President Trump’s August 21 speech about his strategy for the war in Afghanistan sounded eerily familiar. First, standing before members of the military at Fort Myer in Virginia, he lauded the “vigilance” and “sacrifice” of the U.S. armed forces. Then, as if we needed a reminder, he quickly brought up the horrors of 9⁄11, and the breeding ground from which the terrorists came 16 years ago: Afghanistan. The format of his opening similar enough to President Obama’s 2009 address that, before Trump got any further, it was evident where his speech was headed: He was to continue, by sending more troops, to escalate the Afghanistan War.
In 2009, in a speech like Trump’s, Obama announced he would be sending an additional 30,000 troops in a final push to clear the region of terrorists, with the plan of a gradual pull-out beginning in 2011. We all know how that worked out: It didn’t. By 2015, Obama’s plan to fully pull all troops from Afghanistan by 2016 was cancelled. In his words, “the security situation is still very fragile.”
How, then, does Trump plan to eradicate terrorism with 4,000 additional troops and no defined timetable? And why is he trying to send more troops when very recent history suggests inevitable failure?
The cost and profits of prolonged war
The short answer: War is extremely profitable. Since 2001, almost $800 billion has been spent on the Afghan war so far. Arms manufacturing companies and defense contractors like Lockheed Martin and Raytheon benefit significantly when the United States is engaged in long-term, continuous warfare.
This may have helped lead Trump to contradict the bilateral security agreement signed between Afghanistan and the United States in 2014, which called for a reduction of U.S. forces to a military advisory presence at the U.S. embassy in Kabul by the end of 2017. Instead, Trump said that “conditions on the ground, not arbitrary timetables, will guide our strategy from now on. America’s enemies must never know our plans or believe they can wait us out. I will not say when we are going to attack, but attack we will.”
Trump had previously criticized the war in Afghanistan for being futile and inefficient. On Twitter, Trump posted about the war on several occasions in 2011, 2012 and 2013, calling it a “waste” and advocating a total withdrawal from the country. As candidate Trump, he told CNN’s “New Day” on Oct. 6, 2015 that he believed it was a mistake for the U.S. to enter Afghanistan. Only later that month, however, he claimed to have been calling the Iraq War a mistake, and said the U.S. had been right to invade Afghanistan. During a presidential debate in March 2016, he doubled down, saying, “I think you have to stay in Afghanistan for a while.” In short, he has shifted his stance and appears confused about the exact history of U.S. military involvement.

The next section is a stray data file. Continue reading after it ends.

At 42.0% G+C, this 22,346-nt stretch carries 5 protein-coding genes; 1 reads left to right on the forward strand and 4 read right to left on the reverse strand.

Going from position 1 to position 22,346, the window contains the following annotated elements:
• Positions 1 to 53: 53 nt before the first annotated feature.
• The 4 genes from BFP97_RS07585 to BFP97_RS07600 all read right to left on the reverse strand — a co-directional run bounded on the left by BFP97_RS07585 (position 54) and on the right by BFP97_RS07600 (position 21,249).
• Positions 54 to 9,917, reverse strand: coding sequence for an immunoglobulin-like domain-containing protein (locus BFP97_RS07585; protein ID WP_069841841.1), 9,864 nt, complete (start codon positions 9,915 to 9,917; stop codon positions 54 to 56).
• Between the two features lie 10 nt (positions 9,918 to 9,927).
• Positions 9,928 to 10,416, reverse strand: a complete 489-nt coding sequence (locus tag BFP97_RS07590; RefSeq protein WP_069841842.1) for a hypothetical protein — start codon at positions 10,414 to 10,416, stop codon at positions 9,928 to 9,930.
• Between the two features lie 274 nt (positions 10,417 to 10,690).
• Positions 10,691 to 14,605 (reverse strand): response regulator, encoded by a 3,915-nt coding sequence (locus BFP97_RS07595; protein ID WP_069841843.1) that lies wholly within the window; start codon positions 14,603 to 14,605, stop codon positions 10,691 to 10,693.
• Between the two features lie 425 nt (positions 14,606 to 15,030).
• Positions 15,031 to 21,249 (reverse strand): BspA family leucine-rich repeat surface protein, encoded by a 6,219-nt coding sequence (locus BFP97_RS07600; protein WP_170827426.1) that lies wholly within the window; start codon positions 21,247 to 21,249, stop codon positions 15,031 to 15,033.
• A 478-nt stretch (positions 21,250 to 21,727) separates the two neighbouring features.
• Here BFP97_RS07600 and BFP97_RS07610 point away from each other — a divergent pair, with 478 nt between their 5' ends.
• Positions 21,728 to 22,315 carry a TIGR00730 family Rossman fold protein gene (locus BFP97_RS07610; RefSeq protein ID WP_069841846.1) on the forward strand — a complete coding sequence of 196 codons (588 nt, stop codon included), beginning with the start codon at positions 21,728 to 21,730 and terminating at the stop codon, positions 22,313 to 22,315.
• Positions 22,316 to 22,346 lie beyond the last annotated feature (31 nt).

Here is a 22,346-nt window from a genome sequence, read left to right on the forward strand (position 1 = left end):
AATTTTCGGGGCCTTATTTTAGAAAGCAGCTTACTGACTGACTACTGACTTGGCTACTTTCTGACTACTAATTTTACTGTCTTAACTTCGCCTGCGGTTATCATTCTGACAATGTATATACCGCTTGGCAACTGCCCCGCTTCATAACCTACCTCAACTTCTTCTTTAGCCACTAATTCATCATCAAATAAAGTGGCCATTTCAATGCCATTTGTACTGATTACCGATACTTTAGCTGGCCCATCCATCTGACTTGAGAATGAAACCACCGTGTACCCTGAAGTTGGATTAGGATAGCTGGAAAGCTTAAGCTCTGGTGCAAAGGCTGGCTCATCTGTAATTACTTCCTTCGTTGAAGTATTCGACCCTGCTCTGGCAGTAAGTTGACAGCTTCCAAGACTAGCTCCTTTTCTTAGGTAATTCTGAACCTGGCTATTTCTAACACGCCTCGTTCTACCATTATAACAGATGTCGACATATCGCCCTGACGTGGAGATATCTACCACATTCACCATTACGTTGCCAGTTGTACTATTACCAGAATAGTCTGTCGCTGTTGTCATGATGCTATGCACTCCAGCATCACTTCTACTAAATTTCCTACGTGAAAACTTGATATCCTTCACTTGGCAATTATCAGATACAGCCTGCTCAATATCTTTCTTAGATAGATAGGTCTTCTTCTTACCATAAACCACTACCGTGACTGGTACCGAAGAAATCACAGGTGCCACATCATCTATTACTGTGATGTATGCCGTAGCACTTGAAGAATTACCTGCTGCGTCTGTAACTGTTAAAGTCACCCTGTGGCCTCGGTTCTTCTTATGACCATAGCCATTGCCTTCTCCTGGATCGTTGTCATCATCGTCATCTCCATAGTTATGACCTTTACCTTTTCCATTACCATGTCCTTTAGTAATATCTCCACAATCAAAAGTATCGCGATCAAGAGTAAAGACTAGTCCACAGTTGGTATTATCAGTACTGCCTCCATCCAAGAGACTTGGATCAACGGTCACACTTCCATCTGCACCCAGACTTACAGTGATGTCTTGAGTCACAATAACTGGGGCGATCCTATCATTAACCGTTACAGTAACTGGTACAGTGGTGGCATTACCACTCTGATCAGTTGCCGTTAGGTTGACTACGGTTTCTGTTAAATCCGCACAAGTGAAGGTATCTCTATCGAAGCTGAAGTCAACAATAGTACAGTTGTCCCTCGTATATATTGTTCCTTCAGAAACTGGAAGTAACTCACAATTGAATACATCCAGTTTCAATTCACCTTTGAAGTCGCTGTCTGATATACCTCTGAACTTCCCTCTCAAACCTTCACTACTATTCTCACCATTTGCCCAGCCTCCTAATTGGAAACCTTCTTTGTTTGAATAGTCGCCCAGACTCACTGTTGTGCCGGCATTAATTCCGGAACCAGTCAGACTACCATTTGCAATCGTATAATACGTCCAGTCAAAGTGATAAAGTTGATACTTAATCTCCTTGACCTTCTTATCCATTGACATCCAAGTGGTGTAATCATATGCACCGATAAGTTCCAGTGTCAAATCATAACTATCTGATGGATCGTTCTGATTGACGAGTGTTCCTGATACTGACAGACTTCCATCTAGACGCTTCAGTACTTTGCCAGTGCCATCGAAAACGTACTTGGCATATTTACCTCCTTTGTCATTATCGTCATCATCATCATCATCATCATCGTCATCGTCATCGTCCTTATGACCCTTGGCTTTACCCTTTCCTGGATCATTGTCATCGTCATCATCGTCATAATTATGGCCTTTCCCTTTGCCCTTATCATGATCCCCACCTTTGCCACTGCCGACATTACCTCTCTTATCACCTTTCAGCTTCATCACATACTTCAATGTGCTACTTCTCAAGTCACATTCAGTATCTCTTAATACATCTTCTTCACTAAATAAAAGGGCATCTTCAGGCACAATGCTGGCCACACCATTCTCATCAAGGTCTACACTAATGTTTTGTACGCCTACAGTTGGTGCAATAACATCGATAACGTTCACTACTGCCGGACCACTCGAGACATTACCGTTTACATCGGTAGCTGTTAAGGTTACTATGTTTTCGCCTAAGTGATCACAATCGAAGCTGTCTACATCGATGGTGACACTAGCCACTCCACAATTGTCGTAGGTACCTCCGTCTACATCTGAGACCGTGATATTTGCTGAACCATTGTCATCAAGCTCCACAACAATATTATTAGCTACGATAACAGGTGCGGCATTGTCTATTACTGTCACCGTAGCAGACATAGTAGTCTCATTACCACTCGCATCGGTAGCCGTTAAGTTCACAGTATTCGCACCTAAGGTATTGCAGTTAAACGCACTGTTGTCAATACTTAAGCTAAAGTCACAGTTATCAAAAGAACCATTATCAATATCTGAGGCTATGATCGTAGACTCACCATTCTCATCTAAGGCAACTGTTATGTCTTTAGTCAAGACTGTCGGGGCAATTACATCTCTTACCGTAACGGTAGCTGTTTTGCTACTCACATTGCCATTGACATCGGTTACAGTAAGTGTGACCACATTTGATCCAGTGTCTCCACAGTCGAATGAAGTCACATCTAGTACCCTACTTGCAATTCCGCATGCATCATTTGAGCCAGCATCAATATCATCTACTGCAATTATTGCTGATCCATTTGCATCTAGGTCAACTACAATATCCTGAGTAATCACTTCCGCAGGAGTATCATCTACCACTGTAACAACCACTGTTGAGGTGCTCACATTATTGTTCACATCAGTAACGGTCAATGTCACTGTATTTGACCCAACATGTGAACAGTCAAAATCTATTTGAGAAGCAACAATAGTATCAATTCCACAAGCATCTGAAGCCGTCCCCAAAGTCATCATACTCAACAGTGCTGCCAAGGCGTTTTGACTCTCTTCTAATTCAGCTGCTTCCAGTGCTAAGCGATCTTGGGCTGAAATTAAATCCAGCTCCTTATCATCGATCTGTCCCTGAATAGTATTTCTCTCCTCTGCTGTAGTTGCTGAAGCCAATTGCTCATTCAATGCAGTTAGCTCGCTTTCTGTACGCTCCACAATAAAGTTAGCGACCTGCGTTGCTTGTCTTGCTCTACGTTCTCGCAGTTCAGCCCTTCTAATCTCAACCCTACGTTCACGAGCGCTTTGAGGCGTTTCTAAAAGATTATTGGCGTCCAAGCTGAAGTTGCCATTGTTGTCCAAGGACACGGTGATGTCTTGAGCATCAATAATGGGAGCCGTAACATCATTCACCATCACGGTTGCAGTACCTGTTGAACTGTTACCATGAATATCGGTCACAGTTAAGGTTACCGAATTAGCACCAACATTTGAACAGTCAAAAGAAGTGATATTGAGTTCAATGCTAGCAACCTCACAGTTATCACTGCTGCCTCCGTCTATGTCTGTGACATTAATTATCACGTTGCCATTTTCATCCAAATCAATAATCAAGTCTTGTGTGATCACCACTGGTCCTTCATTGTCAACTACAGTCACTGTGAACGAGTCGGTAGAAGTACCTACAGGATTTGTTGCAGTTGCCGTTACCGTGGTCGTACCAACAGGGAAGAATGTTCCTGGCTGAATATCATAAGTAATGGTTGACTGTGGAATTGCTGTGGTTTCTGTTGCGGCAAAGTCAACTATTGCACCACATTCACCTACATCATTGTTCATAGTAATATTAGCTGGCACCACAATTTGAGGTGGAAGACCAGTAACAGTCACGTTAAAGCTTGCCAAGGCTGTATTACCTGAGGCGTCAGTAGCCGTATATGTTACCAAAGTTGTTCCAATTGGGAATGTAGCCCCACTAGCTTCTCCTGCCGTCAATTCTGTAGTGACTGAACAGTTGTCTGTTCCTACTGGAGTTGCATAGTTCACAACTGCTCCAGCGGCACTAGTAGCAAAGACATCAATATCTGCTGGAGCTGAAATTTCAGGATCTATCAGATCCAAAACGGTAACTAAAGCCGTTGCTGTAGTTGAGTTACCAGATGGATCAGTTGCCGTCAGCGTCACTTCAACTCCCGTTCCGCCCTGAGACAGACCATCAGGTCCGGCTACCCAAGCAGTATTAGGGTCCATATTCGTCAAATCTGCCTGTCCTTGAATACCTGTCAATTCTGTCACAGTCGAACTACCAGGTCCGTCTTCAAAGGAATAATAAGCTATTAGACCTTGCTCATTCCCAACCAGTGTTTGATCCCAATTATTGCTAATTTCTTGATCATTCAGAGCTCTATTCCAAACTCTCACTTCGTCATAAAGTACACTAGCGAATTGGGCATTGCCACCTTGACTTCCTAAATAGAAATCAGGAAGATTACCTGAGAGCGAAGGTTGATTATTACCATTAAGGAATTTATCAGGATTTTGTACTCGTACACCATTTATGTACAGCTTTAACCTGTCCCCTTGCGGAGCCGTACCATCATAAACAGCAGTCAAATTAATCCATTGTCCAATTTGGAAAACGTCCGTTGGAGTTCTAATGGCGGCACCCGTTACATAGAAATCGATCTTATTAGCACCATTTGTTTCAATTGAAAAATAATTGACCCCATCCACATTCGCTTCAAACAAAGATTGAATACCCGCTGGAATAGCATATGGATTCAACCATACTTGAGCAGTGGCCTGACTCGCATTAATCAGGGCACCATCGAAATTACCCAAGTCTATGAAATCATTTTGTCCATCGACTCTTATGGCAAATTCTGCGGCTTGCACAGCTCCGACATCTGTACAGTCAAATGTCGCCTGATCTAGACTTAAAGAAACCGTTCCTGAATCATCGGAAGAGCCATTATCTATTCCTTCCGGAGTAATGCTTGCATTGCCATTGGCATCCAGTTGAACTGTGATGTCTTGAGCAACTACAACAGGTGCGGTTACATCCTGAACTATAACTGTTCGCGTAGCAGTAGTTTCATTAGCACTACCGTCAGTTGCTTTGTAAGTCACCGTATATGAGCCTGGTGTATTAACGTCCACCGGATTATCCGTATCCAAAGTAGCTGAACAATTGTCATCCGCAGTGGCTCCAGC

In his August 21 speech, he said, “My original instinct was to pull out [of Afghanistan], and historically I like following my instincts. But all my life, I have heard that decisions are much different when you sit behind the desk in the Oval Office.”
Trump now calls for “an honorable and enduring outcome,” but this cannot be achieved by killing innocent Afghans across the provinces. Since Trump took office, the U.S. military has dropped almost 2,000 air strikes in Afghanistan, causing an untold number of civilian casualties. And in April of this year, the military dropped the 22,000-pound Massive Ordnance Air Blast (MOAB) bomb in the Achin district of Nangarhar province. The MOAB is the largest non-nuclear bomb used in history. More troops will likely mean even more deaths and continued air strikes.
In addition, Trump’s argument that “a hasty withdrawal would create a vacuum [that] terrorists … would instantly fill” is a red herring. After 16 years of U.S. occupation, the Taliban are stronger than before and show no sign of stopping their reign of destruction and instability. Speaking to The Intercept, one Taliban-allied commander, Esmatullah Bashari, explained how the U.S. presence was actually helping the group:
“After every strike, people, sometimes the whole clan, join our fight,” said Bashari, with characteristic exaggeration. “Especially when women and children get killed, the anger is enormous, they don’t have any other choice than to fight.”
If the U.S. continues with a kill-first, peace-later attitude toward the war, we will only see more casualties and perpetual bloodshed. The “fog of war” will become a storm we cannot clear.
A new anti-war Left?
During the Obama administration, the anti-war movement was largely absent. Even groups that were vocal against the Iraq War were noticeably silent when it came to Afghanistan. However, now that Trump, abhorred by the Left, has come out in support for the war in Afghanistan, one silver lining is that perhaps people will start to organize against the war in the same manner they have against racism and Nazism.
As has been made clear, Americans cannot “save” the Afghan people; only Afghans can save themselves. The most important step that we Americans can take to end this war and stop the bloodshed is to support the sovereignty of Afghans and their right to self-determination. We can start by supporting the work of groups and individuals working to genuinely help Afghanistan, such as Razia’s Ray of Hope Foundation, which works to educate women and children, and Emran Feroz, a journalist who commemorates civilian drone victims. We must call on the popular resentment and dislike of Trump and turn the tide against a war that has cost hundreds of thousands of innocent lives, severely damaged the country’s infrastructure, and caused irreversible harm to the environment and natural resources.
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